Duer Sharp Resigns as SWAC Commissioner

Duer Sharp, the long-serving commissioner of the historically black Southwestern Athletic Conference, resigned today amid rumors of potential financial issues and concern among member school presidents about the direction of the conference.

The resignation, first reported by HBCU Sports and HBCU Gameday, comes during the conference’s annual meetings between president’s and chancellors. Reports swirled earlier this morning about Sharp’s contract being a topic of discussion for the meetings, and possibilities of Sharp not receiving an extension at the conclusion of his current deal, set to expire this summer.

Sharp, who joined the SWAC in 2004 as an assistant commissioner and was promoted to commissioner in 2008, oversaw several major changes for the SWAC conference, including the negotiation of the conference’s participation in the ESPN-created Celebration Bowl along with the Mid-Eastern Athletic Conference, and television and digital broadcasting rights for member schools.

But Sharp’s tenure frequently drew criticism from fans for a perceived lack of wins in business negotiations. Earlier this year, the conference announced its plans to discontinue its conference football championship game to accommodate its Celebration Bowl appearance, which drew concern about revenues, and potential chaos in the event of tiebreakers.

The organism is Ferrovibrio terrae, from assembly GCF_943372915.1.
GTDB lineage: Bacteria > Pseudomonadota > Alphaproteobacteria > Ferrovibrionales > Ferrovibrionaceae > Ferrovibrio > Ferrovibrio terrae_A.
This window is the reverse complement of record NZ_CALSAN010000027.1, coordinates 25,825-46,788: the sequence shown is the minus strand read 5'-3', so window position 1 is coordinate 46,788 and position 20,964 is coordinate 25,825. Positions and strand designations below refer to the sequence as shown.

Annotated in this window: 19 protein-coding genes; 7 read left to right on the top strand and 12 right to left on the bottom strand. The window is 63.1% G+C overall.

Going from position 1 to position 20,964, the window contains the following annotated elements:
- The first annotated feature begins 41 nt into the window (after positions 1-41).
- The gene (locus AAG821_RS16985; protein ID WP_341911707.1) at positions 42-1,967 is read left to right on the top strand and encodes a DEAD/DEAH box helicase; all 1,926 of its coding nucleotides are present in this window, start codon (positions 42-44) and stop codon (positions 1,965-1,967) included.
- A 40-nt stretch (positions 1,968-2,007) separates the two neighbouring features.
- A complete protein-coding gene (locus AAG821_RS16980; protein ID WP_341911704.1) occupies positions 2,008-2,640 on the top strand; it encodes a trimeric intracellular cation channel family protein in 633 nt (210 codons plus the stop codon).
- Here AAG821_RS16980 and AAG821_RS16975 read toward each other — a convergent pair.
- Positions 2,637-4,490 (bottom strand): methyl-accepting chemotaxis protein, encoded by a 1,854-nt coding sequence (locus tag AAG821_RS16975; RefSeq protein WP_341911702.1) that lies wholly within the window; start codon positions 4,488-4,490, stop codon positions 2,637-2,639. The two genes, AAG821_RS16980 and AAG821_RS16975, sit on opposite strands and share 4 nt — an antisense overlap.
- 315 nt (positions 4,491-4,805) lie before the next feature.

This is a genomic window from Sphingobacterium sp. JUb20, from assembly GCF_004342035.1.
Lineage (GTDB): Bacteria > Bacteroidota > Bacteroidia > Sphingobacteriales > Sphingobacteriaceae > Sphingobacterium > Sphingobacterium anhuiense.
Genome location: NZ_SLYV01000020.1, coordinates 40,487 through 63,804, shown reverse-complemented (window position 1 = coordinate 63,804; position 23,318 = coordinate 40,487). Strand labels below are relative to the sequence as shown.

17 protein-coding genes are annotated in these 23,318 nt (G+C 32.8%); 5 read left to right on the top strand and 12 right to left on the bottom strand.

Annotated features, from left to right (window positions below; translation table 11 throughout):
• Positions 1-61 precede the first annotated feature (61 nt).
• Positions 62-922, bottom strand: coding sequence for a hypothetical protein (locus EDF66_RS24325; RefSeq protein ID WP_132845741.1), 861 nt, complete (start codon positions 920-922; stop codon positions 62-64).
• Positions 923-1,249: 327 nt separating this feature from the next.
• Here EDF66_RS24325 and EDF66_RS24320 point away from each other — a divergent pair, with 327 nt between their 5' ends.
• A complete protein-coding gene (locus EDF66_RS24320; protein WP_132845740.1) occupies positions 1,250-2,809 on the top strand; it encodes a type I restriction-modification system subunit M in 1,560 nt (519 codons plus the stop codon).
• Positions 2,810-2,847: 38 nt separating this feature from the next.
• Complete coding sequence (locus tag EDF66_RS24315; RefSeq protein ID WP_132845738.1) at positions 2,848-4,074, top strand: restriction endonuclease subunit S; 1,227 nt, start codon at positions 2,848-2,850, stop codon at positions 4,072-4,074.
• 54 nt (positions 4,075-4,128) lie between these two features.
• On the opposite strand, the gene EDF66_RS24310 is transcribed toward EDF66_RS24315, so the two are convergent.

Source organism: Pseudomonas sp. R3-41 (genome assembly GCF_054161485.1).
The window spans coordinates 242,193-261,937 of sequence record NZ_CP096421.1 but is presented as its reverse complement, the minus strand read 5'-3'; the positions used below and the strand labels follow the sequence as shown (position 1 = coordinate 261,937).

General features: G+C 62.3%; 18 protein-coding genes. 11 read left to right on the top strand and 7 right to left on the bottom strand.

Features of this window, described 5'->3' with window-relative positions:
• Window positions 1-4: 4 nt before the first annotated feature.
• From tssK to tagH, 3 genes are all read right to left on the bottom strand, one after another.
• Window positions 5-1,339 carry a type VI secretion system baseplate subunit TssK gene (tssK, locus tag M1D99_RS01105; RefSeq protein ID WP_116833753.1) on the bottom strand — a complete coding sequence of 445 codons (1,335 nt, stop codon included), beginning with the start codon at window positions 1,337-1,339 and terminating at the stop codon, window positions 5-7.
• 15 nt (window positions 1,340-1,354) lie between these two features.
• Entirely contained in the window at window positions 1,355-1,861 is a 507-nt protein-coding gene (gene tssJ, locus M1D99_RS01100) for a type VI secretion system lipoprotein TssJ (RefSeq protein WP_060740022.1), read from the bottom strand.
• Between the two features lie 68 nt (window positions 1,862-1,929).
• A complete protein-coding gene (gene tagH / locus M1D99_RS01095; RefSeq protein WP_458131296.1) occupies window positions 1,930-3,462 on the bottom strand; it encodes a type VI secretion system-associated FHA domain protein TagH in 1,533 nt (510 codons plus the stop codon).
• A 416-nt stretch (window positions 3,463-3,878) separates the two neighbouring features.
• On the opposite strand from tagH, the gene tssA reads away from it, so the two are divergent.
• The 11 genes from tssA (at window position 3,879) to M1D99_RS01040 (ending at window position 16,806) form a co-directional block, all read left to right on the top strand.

In 2015, the conference inked a controversial apparel deal with Nike which yielded the conference apparel, equipment, and tickets but no money to the member schools or conference office. Sharp was particularly criticized for receiving a personal apparel appropriation valued at $10,000.

SWAC – NIKE Partnership Shows Low Corporate Appeal of HBCU Sports

Last month, the University of Texas athletic program signed a 15-year, $200 million extension with Nike to serve as its official apparel and equipment. Believe to be the largest deal in college sports history, some business experts estimate that the deal will generate UT $15 million annually in revenue, a fraction of what ESPN estimates to be a $4.6 billion industry shared between universities and athletic manufacturers.

The conference had not released a statement, or word on an interim commissioner as of press time.

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